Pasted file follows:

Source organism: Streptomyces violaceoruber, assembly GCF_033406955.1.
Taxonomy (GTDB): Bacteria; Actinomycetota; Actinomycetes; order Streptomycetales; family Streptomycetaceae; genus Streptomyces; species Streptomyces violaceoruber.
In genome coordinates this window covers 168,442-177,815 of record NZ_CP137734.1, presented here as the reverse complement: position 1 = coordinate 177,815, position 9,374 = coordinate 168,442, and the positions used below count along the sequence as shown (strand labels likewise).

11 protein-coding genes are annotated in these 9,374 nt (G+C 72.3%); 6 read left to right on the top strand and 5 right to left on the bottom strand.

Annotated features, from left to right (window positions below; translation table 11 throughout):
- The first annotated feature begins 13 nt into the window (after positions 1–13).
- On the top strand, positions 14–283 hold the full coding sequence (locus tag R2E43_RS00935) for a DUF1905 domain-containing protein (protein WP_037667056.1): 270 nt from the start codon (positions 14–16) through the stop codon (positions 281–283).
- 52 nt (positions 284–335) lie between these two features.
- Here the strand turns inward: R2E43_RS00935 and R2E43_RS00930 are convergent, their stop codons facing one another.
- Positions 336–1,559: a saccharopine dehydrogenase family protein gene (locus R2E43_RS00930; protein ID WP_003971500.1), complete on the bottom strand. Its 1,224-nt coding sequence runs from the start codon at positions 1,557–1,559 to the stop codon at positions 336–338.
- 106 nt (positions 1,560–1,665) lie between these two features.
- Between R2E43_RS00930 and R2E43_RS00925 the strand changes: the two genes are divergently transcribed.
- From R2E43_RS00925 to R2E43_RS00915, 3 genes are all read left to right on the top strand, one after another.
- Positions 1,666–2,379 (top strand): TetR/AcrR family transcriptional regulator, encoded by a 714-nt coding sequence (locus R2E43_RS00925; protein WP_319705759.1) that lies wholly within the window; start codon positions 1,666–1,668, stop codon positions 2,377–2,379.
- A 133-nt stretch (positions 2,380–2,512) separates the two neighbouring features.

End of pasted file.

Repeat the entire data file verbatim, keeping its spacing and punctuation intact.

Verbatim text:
Source organism: Streptomyces violaceoruber, assembly GCF_033406955.1.
Taxonomy (GTDB): Bacteria; Actinomycetota; Actinomycetes; order Streptomycetales; family Streptomycetaceae; genus Streptomyces; species Streptomyces violaceoruber.
In genome coordinates this window covers 168,442-177,815 of record NZ_CP137734.1, presented here as the reverse complement: position 1 = coordinate 177,815, position 9,374 = coordinate 168,442, and the positions used below count along the sequence as shown (strand labels likewise).

11 protein-coding genes are annotated in these 9,374 nt (G+C 72.3%); 6 read left to right on the top strand and 5 right to left on the bottom strand.

Annotated features, from left to right (window positions below; translation table 11 throughout):
- The first annotated feature begins 13 nt into the window (after positions 1–13).
- On the top strand, positions 14–283 hold the full coding sequence (locus tag R2E43_RS00935) for a DUF1905 domain-containing protein (protein WP_037667056.1): 270 nt from the start codon (positions 14–16) through the stop codon (positions 281–283).
- 52 nt (positions 284–335) lie between these two features.
- Here the strand turns inward: R2E43_RS00935 and R2E43_RS00930 are convergent, their stop codons facing one another.
- Positions 336–1,559: a saccharopine dehydrogenase family protein gene (locus R2E43_RS00930; protein ID WP_003971500.1), complete on the bottom strand. Its 1,224-nt coding sequence runs from the start codon at positions 1,557–1,559 to the stop codon at positions 336–338.
- 106 nt (positions 1,560–1,665) lie between these two features.
- Between R2E43_RS00930 and R2E43_RS00925 the strand changes: the two genes are divergently transcribed.
- From R2E43_RS00925 to R2E43_RS00915, 3 genes are all read left to right on the top strand, one after another.
- Positions 1,666–2,379 (top strand): TetR/AcrR family transcriptional regulator, encoded by a 714-nt coding sequence (locus R2E43_RS00925; protein WP_319705759.1) that lies wholly within the window; start codon positions 1,666–1,668, stop codon positions 2,377–2,379.
- A 133-nt stretch (positions 2,380–2,512) separates the two neighbouring features.